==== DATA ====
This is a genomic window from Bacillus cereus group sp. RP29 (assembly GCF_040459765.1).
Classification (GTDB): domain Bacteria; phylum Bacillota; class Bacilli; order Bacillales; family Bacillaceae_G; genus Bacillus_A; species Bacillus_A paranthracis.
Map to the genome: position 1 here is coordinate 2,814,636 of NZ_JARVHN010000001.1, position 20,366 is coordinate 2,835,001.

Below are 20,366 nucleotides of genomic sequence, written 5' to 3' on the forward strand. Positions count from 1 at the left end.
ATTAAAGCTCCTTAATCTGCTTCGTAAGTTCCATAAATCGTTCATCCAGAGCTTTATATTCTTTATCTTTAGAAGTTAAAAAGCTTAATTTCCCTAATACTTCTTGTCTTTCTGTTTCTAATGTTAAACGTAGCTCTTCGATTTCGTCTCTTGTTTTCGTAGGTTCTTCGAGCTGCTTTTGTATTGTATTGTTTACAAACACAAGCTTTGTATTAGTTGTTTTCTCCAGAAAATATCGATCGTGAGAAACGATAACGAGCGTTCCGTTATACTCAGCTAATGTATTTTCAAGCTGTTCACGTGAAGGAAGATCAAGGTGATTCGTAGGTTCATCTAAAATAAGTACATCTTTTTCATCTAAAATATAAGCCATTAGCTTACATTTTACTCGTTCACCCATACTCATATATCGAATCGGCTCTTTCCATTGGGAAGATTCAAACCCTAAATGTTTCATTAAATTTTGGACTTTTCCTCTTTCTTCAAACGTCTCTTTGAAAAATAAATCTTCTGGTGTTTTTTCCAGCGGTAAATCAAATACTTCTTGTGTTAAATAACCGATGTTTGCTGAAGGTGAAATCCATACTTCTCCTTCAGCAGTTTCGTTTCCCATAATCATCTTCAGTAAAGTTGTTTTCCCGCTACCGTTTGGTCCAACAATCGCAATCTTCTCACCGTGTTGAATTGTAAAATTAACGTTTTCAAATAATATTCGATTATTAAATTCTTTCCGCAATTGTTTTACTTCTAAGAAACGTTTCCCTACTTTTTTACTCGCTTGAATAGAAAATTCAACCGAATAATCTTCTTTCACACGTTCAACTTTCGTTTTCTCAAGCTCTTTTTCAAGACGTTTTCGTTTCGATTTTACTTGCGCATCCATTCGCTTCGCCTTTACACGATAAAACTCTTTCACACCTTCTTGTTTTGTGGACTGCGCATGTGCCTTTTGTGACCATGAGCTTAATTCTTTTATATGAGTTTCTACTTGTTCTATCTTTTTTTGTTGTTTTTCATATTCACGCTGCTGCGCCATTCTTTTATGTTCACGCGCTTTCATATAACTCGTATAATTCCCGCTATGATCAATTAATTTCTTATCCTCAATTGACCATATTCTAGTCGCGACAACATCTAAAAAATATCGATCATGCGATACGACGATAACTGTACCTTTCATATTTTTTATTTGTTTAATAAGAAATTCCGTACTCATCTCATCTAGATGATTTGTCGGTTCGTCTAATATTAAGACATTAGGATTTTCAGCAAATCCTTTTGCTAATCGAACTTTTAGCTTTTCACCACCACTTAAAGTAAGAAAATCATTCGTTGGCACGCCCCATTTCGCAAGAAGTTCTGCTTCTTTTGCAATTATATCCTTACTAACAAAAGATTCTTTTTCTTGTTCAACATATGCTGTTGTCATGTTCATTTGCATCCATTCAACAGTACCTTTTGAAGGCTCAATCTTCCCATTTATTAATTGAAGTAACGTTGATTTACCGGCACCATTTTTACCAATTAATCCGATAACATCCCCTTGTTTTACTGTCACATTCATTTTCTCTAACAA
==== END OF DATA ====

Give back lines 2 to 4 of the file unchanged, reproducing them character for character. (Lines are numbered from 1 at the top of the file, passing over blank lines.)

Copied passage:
Classification (GTDB): domain Bacteria; phylum Bacillota; class Bacilli; order Bacillales; family Bacillaceae_G; genus Bacillus_A; species Bacillus_A paranthracis.
Map to the genome: position 1 here is coordinate 2,814,636 of NZ_JARVHN010000001.1, position 20,366 is coordinate 2,835,001.

Below are 20,366 nucleotides of genomic sequence, written 5' to 3' on the forward strand. Positions count from 1 at the left end.